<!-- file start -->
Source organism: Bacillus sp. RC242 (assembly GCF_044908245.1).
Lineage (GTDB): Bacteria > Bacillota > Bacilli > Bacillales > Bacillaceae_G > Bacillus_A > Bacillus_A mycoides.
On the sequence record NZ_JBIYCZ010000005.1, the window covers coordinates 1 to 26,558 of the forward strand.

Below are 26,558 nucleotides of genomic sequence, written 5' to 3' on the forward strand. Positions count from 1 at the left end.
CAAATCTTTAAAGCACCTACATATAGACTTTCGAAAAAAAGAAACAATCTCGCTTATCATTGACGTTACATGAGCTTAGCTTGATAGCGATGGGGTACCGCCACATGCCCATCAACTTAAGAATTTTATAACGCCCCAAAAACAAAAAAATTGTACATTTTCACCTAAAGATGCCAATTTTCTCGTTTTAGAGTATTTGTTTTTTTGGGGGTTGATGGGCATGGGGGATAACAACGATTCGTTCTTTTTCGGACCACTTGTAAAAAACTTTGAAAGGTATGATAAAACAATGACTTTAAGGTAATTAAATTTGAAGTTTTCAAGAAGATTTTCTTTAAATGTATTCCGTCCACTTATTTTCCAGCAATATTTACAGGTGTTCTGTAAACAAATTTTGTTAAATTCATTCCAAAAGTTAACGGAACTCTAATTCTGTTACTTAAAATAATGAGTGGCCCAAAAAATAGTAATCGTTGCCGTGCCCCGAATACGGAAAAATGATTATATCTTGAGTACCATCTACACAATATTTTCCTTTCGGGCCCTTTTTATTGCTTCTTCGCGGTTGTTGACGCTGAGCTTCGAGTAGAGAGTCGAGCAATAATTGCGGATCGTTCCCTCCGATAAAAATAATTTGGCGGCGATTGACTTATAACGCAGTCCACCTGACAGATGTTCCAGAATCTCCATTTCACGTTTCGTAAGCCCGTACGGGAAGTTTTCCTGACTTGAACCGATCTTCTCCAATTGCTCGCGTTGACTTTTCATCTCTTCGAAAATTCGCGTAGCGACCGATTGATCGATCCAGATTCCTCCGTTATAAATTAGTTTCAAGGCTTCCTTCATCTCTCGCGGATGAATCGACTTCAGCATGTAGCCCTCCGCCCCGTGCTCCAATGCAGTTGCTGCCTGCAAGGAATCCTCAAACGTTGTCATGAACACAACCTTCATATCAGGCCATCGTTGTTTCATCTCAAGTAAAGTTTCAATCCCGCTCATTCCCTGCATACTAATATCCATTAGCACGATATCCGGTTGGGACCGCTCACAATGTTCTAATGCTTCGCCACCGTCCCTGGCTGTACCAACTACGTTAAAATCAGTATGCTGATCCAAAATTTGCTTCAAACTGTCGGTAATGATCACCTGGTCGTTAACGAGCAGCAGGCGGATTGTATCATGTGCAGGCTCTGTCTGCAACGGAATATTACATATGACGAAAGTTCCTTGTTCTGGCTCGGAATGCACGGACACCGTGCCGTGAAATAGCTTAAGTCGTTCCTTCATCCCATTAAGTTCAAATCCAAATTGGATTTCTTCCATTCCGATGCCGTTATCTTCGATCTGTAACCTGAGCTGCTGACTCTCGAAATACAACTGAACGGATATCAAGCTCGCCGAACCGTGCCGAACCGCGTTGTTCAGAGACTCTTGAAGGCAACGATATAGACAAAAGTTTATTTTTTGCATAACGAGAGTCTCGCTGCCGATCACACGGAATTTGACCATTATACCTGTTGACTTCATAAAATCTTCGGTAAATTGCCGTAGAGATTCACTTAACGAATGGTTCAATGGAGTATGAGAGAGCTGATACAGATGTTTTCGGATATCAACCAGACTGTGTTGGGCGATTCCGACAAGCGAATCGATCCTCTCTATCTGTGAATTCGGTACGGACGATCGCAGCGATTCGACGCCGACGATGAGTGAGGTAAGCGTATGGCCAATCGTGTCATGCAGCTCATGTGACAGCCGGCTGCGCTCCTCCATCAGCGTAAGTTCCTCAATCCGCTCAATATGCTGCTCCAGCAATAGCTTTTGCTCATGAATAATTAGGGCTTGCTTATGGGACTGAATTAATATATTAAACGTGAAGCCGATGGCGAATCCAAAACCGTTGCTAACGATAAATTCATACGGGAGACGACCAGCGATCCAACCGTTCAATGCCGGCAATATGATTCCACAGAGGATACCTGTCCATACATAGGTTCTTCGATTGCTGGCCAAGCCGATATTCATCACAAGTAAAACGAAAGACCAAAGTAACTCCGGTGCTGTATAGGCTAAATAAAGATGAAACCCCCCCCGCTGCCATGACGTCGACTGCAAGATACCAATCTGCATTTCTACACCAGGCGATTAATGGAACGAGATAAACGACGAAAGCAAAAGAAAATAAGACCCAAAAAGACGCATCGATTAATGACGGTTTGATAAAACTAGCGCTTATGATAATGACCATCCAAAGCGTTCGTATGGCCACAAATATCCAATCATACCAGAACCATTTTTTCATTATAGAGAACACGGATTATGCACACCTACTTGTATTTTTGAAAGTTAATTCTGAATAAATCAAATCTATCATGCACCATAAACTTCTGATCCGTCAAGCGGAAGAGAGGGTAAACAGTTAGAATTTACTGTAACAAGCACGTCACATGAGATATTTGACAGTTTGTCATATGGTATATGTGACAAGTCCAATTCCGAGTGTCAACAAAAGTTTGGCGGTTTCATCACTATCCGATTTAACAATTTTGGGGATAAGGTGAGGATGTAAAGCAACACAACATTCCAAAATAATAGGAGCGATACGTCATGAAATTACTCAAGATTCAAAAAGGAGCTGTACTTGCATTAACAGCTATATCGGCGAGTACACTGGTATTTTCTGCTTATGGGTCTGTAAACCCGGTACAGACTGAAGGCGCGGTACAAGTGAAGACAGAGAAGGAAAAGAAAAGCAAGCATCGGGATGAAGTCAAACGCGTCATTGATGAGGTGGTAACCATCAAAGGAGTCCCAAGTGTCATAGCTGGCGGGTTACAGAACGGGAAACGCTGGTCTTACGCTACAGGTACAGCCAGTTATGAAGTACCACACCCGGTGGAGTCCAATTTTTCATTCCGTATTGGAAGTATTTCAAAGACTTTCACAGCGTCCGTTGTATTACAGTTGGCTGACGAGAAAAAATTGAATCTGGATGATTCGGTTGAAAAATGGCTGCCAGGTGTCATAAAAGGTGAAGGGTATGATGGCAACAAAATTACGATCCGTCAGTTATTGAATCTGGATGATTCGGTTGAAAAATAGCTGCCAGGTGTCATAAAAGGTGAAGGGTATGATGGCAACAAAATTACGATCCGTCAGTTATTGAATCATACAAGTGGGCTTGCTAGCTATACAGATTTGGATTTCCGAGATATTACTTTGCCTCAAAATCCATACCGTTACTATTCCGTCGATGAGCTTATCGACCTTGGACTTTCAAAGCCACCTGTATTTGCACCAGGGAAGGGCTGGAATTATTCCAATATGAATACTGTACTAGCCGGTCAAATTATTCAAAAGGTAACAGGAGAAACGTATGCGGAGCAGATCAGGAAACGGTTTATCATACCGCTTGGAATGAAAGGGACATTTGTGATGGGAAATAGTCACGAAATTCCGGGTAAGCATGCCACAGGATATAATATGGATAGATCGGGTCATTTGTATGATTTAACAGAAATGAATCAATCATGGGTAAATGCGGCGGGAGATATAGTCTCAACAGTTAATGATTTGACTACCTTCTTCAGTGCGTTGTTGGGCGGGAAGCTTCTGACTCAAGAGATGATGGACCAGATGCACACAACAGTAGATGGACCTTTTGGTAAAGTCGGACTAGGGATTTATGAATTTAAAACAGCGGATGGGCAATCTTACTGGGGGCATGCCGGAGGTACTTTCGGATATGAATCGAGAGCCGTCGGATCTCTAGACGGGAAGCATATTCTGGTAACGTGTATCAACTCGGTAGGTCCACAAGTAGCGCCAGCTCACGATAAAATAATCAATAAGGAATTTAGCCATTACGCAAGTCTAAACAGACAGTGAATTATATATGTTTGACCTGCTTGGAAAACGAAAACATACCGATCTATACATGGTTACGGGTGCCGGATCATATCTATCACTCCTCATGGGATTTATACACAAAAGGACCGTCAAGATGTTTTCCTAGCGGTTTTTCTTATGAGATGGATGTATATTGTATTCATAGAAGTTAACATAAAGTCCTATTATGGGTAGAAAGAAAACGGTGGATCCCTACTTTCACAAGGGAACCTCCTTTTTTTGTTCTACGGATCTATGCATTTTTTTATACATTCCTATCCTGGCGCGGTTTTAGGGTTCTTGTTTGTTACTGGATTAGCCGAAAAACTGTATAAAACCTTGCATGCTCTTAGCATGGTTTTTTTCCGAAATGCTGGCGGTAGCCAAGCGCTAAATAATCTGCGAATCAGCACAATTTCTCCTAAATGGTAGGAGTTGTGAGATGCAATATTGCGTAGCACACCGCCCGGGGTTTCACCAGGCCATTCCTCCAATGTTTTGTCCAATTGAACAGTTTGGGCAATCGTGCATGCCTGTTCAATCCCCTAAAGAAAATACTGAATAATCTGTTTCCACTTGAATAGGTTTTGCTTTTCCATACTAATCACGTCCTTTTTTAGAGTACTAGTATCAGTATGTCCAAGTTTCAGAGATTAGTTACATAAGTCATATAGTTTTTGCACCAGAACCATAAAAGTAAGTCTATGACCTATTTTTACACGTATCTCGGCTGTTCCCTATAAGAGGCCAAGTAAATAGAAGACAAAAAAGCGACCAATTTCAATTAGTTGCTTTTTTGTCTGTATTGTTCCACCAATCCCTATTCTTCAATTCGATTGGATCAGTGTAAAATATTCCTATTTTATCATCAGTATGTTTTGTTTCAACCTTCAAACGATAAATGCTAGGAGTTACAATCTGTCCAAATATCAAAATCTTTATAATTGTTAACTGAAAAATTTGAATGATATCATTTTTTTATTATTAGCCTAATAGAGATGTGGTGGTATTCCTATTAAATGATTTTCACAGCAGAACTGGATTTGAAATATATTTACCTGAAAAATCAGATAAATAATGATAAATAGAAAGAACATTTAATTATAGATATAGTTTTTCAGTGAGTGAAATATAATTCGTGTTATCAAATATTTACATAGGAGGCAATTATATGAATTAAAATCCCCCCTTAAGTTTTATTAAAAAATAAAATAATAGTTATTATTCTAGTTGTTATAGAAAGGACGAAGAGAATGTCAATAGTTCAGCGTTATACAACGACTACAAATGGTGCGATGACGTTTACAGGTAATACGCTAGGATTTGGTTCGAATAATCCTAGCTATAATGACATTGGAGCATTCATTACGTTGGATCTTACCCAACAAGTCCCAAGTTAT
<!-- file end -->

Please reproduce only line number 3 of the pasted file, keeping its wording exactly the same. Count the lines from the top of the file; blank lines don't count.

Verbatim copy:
On the sequence record NZ_JBIYCZ010000005.1, the window covers coordinates 1 to 26,558 of the forward strand.